But now you have increased costs and still don’t know if it’s all going to work; it may seem like a bit of a gamble…
Alex Joll takes the gamble out of the equation by getting paid on results and not big fees upfront. So if you are looking for more customers to grow your business get in touch through http://www.alexjoll.biz
Home Local SEO – Restaurant Marketing in 2013
I used to be in the restaurant business and in 2009 I wrote an eBook on restaurant marketing. It was an overview with on and offline advice and systems: Now it’s time to get an update…
Independent businesses in general can play a smart game of marketing against big brands. No more so than independent restaurants. SEO for big business is expensive, time consuming, difficult to track results and can take a long time to have an effect. Most SEO companies will tell clients that they have to work for 6 months before any discernible results will appear. For a small business this is not a viable option.
However there are ways to get fantastic results with little investment or time. AND you will see the effects in a lot less time. In 2010 Microsoft did a study that showed smartphone users are much more likely to convert from searches. This year a Nielsen study shows that 64% of Smartphone searches for restaurants converted inside of one hour. That is an amazing statistic.
In the 80’s we had no mobile phones. Now there are 4 billion smartphones in the world and current estimates say that by 2016 there will be 8 billion smartphones in use globally. If we have a question we ask our smartphone. Everything from a pub quiz conundrum to where to stay or eat.
How do you get your restaurant to the top of the list in your area? Well one thing to consider is that restaurant chains mostly market the brand and not so much the locations. So be sure and make your restaurant known as the place to eat in your town and your street.
People looking for Italian restaurants may get Jamie’s as top of the list. However if they search for Italian Restaurants in Bristol (or BS1) you have a great chance to beat Jamie’s to the top (if you are in Bristol).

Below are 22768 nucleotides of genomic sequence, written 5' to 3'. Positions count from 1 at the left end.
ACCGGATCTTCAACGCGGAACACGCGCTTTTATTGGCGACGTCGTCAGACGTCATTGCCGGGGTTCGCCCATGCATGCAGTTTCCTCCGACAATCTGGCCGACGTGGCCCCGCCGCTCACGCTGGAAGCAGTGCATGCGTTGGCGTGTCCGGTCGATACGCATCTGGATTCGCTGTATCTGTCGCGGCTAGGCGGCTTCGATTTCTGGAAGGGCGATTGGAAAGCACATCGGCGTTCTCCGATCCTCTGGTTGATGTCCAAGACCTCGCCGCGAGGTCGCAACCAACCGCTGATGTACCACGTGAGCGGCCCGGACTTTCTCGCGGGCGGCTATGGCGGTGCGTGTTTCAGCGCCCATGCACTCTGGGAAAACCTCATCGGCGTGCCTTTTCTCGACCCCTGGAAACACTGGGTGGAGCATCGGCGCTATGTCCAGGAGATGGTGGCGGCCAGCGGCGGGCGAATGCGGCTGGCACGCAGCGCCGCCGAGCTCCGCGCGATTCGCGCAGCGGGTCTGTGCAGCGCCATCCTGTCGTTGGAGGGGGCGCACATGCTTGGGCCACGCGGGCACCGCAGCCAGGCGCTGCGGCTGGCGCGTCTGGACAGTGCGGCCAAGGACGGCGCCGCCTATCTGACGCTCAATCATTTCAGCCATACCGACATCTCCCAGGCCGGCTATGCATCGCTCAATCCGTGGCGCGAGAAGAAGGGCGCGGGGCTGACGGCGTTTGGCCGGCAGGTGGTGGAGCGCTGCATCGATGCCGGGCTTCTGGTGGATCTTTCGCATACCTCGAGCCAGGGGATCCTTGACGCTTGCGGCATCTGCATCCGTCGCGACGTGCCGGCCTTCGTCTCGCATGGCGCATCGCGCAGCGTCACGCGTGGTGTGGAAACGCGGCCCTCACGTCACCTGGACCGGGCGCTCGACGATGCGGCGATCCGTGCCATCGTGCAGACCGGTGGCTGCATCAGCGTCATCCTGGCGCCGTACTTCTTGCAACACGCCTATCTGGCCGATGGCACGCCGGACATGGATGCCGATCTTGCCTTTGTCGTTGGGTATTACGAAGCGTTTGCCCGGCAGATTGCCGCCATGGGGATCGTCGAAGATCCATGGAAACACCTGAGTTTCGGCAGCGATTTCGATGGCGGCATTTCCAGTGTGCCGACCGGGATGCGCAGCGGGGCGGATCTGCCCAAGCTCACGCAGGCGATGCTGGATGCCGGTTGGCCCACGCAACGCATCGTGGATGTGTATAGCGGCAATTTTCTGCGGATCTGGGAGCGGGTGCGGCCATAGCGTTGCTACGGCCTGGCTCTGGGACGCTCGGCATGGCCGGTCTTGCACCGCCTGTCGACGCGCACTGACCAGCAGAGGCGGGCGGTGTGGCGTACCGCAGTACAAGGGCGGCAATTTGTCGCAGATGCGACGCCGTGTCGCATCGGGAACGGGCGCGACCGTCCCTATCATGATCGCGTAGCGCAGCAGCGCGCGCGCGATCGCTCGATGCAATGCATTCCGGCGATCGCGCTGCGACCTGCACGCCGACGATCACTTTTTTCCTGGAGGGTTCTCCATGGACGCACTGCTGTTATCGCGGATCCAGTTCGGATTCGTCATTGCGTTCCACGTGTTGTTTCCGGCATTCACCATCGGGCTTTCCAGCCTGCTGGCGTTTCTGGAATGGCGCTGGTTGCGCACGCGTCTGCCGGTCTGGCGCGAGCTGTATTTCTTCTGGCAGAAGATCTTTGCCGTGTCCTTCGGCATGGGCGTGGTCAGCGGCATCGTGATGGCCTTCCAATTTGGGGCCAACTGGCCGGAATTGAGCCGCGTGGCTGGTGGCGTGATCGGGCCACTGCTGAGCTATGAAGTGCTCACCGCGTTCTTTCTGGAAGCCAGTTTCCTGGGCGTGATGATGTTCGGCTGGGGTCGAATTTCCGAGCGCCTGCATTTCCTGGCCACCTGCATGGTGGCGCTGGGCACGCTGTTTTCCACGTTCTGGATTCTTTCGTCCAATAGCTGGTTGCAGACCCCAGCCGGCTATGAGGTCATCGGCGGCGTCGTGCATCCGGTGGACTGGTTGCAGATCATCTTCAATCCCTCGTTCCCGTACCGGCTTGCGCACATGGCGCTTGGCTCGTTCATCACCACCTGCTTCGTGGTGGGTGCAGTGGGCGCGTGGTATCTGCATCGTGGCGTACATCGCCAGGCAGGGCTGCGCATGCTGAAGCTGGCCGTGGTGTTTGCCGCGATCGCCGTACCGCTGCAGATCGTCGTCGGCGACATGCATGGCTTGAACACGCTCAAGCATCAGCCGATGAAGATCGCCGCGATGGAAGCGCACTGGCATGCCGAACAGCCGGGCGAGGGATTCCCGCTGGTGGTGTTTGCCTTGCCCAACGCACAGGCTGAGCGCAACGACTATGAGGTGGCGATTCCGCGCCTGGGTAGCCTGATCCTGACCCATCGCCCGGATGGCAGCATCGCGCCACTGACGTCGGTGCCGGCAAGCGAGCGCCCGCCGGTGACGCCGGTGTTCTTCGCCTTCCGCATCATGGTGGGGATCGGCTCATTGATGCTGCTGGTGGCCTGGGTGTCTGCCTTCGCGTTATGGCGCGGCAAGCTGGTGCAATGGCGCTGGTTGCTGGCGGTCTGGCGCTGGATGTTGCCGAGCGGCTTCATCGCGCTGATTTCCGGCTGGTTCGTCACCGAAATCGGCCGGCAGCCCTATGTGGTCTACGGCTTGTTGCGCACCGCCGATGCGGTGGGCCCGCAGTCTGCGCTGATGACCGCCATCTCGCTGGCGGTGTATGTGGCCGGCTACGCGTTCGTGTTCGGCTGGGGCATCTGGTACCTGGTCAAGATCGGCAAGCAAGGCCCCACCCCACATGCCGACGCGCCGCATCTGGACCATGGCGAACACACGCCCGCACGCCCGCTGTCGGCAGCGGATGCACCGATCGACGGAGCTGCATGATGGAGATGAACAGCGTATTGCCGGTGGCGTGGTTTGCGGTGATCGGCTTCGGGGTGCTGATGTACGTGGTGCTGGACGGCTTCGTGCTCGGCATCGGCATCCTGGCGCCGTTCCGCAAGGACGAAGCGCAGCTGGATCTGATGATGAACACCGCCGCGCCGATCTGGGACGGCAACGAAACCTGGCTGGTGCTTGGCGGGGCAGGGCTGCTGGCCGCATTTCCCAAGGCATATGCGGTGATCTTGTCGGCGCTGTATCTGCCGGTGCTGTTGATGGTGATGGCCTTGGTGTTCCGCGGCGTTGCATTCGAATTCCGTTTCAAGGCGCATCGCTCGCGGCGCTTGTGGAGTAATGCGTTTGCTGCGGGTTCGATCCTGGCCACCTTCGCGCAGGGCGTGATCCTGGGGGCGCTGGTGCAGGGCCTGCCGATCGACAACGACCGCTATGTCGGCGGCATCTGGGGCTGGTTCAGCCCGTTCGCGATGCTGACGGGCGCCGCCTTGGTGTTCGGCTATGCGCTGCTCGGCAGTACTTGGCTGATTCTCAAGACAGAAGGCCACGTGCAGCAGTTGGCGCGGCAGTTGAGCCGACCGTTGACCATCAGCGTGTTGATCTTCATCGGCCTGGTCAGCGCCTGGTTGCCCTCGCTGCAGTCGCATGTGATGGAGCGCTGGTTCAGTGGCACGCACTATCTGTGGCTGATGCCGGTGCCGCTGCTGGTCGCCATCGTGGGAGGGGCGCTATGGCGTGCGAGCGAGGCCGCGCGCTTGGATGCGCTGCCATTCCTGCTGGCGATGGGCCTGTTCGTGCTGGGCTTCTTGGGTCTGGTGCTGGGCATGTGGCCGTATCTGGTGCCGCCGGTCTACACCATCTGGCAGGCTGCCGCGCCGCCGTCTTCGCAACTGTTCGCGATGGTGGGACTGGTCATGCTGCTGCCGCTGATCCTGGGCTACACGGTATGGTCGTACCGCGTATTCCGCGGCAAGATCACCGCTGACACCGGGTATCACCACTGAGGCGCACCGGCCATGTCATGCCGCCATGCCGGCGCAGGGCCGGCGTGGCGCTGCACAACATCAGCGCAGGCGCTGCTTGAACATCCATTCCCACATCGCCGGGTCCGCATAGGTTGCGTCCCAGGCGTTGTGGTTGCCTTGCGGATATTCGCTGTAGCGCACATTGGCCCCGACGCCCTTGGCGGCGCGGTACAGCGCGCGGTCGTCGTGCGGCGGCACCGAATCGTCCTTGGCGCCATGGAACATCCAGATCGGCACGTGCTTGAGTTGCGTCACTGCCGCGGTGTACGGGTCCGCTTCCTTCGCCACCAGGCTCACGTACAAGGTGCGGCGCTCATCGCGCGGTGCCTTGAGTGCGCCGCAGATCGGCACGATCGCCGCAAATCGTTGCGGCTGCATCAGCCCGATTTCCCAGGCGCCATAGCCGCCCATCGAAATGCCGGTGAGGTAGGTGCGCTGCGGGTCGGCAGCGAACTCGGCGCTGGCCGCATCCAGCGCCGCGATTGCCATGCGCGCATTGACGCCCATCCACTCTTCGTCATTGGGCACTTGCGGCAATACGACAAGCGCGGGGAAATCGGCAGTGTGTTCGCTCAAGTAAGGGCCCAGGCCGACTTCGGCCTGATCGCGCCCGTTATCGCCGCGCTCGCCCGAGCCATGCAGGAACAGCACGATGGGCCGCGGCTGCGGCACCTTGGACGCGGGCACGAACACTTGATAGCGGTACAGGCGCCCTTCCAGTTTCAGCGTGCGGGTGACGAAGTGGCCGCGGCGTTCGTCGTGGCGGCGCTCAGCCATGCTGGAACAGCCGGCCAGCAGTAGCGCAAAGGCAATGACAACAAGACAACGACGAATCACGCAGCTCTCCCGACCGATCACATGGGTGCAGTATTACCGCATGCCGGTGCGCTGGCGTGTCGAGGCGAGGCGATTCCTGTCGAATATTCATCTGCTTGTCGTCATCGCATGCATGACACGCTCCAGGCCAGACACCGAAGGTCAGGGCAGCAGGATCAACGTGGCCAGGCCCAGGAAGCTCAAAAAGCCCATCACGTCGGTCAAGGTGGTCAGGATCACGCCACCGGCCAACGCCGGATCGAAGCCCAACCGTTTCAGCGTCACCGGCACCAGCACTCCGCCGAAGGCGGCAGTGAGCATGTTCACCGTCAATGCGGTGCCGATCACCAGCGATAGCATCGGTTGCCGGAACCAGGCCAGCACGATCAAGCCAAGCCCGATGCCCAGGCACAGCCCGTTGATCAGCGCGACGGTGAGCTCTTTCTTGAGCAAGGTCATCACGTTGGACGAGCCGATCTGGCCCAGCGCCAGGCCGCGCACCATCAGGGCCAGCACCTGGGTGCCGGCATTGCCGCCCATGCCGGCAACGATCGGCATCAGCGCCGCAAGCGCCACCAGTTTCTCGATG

Step 1… Be sure and get a full listing with the following sites:
These reviews and citations don’t even need to have a link to your site in them (although that helps). A diner reviewing your restaurant would not include a link normally anyway. Google is very smart and can read citations and review counts. The more reviews the more chance of showing up on top.
Remember that this is all for local searches so be sure and have your address, with post code, on every page of your website, clearly visible. Add a map (Google for example). Make it really easy to find your business. Be street specific in some of the text. “bijou Italian restaurant in Park Street, Bristol…”
Now the icing on the cake… Since 2009 social media has changed dramatically. The latest 2 major changes are video on Instagram and Bing Search on Facebook. Both can work to your advantage.
Bing on Facebook means that people don’t have to leave Facebook to look for your business. So be sure to have a good Facebook page for your restaurant. Share recipes and tips for cooking. Let people know about menu changes and updates and keep people engaged. If you can afford PPC then very specific search terms with Bing will be low cost and high converters. Adwords.Google.com has some search term tools to help. Be sure and include your location as much as you can (area, town or postcode).
Next you add video to get to page 1… Why Video?
So how do you go about it? What medium do you use (I am assuming you don’t have the time to do them all) Vine, Instagram, Facebook, Twitter, YouTube ???
Create and use a business YouTube account. Post longer videos here, perhaps a few minutes on how to cook recipes or other useful restaurant or cooking related facts. Try to brand these as much as possible. Include your physical address.
Use Instagram and Facebook to engage people. Short clips of the perfect Cappuccino being made. What spaghetti Alfredo really should look like. Be imaginative, be fun and be engaging. Have a personality and let that come through in the videos.
Then engage with your clients and encourage them to post video of their experience in your restaurant. Some businesses go as far as having branded social media booths but this is more for events and bigger restaurants. But you can do a lot to get your branding in photos and video. If you have a themed restaurant you can create a background for video or photos. Like the old Wild West photo places that still exist in tourist resorts (i.e. Troccadero Piccadilly)